West Nile count the cost of dry weather as child dies in bush fire

West Nile count the cost of dry weather as child dies in bush fire

18 February 2012

published by www.monitor.co.ug


Uganda — The prolonged dry spell that has seen spates of wild fires has left families in despair in the West Nile region.

In the latest fire, two children were burnt Thursday afternoon Atyak Sub-county, Zombo District. The children, according to the district chairman, Mr Emmy Kakura, were burnt as they were returning from hunting.

“It is mysterious because we gathered that the children reportedly got a white sheep and as they tried chasing it, a wild fire just somehow started and engulfed them. One of the victims passed on at Nyapea Hospital,” he said, adding that in the current weather conditions, people should desist from bush-burning.

Meteorologists last week said the simmering heat waves is expected to continue until the end of Febuary.

Several huts, plantations and valuable natural resources like forests have been destroyed in the last three months.

Bush -burning stopped
This week alone, at least six acres of sugarcane plantations were burnt in Zombo, a market housing about 500 traders, was burnt down and 20 family members in Itula Sub-county in Moyo District left homeless.

Although the Arua district food security and nutrition ordinance bars bush burning, the control and execution of punishment to the offenders remain largely useless.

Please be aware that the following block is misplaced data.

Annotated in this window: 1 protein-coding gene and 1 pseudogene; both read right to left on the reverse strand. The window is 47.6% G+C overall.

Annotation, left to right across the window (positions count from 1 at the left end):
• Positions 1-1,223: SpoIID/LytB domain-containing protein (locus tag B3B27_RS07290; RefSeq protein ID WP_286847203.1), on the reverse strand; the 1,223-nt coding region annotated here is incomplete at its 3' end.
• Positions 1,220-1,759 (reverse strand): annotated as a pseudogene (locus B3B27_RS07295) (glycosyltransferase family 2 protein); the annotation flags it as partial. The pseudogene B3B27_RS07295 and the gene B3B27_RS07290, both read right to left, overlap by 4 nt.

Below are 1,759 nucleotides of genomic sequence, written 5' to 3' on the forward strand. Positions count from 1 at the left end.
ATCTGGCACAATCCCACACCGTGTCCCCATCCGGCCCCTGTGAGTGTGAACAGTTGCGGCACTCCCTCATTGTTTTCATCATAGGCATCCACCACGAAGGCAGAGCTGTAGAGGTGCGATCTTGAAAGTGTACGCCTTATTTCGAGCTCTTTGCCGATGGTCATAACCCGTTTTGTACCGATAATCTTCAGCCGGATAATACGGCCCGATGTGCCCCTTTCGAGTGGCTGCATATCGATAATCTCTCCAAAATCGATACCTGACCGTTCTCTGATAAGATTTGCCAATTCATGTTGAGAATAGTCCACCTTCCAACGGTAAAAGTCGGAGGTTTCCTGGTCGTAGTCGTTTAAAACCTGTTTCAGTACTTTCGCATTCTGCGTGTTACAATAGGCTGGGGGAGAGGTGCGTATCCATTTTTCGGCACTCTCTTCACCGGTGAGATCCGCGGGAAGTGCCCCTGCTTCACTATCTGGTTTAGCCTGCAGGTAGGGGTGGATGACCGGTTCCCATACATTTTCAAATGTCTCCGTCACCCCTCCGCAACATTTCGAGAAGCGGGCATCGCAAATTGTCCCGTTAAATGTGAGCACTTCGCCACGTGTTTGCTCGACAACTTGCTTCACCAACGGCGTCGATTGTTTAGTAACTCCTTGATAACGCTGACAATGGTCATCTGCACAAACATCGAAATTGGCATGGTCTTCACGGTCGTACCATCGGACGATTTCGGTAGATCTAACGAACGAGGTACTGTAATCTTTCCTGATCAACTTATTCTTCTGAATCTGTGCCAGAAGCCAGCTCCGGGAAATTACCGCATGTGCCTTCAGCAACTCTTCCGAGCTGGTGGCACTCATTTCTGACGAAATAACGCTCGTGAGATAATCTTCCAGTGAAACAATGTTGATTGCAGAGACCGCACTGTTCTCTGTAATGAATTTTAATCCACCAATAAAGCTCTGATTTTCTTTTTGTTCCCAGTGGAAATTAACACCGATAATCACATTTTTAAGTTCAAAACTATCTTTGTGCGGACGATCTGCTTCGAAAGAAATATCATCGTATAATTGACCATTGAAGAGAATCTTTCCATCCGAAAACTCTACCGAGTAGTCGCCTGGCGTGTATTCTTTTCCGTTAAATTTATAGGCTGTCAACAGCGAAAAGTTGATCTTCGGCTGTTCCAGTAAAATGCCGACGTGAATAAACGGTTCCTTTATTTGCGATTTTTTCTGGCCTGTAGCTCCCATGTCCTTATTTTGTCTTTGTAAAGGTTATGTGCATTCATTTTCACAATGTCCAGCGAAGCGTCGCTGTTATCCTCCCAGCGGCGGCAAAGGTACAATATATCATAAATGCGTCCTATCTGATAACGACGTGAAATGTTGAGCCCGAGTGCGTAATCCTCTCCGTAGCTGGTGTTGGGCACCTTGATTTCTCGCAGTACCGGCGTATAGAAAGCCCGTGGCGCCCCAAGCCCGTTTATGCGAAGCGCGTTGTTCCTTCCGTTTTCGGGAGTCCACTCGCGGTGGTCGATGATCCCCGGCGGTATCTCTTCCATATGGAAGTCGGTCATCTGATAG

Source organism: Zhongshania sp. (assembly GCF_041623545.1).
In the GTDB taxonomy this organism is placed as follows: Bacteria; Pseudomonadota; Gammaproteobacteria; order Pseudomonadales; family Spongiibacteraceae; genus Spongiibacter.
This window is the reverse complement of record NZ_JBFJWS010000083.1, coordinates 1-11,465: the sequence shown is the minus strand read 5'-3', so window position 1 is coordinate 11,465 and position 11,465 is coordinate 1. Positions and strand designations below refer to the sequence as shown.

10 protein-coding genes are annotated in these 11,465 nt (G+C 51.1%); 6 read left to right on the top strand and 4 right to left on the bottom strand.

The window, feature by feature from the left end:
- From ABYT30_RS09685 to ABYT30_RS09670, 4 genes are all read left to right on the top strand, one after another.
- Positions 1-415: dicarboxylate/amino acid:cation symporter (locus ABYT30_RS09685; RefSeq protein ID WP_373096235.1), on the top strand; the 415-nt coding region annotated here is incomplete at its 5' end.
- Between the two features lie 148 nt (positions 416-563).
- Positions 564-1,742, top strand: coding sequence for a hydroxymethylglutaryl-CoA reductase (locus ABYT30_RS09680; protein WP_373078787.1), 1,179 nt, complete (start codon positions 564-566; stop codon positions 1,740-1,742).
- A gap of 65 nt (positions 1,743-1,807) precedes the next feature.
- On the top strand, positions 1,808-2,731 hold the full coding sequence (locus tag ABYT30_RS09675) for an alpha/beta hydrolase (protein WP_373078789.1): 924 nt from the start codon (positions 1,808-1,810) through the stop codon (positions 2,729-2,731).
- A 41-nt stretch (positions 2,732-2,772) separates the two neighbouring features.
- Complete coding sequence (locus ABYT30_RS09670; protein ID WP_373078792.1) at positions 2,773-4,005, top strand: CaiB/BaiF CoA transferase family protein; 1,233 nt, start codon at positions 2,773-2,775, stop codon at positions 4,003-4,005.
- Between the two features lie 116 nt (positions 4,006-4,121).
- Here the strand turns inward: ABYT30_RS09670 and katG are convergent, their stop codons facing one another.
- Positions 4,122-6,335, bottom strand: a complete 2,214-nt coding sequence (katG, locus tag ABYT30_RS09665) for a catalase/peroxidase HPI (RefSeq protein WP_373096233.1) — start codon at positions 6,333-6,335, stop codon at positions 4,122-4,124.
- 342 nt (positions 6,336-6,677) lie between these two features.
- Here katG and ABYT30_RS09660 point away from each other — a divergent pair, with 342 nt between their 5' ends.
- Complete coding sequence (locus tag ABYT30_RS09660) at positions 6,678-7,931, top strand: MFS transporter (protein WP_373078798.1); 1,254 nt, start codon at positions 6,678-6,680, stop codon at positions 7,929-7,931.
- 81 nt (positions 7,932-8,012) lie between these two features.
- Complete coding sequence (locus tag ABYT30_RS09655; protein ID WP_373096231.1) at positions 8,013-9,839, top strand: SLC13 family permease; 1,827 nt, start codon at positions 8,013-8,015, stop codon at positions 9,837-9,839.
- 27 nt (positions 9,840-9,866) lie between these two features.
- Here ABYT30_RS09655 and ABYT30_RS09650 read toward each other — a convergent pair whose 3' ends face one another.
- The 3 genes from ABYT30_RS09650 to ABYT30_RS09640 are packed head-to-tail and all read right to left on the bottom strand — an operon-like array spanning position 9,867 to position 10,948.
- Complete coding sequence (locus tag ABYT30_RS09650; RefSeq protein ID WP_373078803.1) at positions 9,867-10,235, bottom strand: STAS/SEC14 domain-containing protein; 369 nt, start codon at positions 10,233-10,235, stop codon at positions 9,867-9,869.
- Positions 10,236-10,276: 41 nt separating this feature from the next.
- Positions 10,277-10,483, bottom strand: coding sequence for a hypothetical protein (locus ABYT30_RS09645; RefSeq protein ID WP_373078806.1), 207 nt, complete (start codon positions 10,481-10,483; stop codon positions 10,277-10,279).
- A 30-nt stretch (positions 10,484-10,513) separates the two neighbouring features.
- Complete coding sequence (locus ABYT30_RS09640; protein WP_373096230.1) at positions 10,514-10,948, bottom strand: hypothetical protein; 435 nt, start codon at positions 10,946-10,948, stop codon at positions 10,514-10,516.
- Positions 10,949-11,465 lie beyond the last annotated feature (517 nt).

Part 5(16) of the ordinance states that: A person who engage in bush burning commits an offence and on conviction shall be liable to a fine not exceeding two currency (Shs40,000) or imprisonment for three months or both.

The Itula Sub-county, Moyo, deputy chairperson, Mr Ceaser Jobile, warned that those who flout environmental laws will not be spared.

“We are still looking for the suspect who has caused this tragedy in our community. People should stop unnecessary bush-burning,” he said.

Ms Joseline Ayikoru, one of the farmers who lost three acres of cassava and banana plantation this week said, “I thought I would use the crops after harvest for household upkeep, but now we may see famine,” she said.

Reported by Felix Warom Okello, Peter Aligo and Martin Okudi

Damages to West Nile

• 200 acres of food crops like sorghum, cowpeas, and cassava, sugar cane and banana plantations destroyed in Moyo and Arua.
• 24 grass-thatched houses burnt, with five goats and six head of cattle in Moyo District killed.
• 20 houses at Koboko Market destroyed.
• 10 families left homeless in Lajopi in Moyo District.
 


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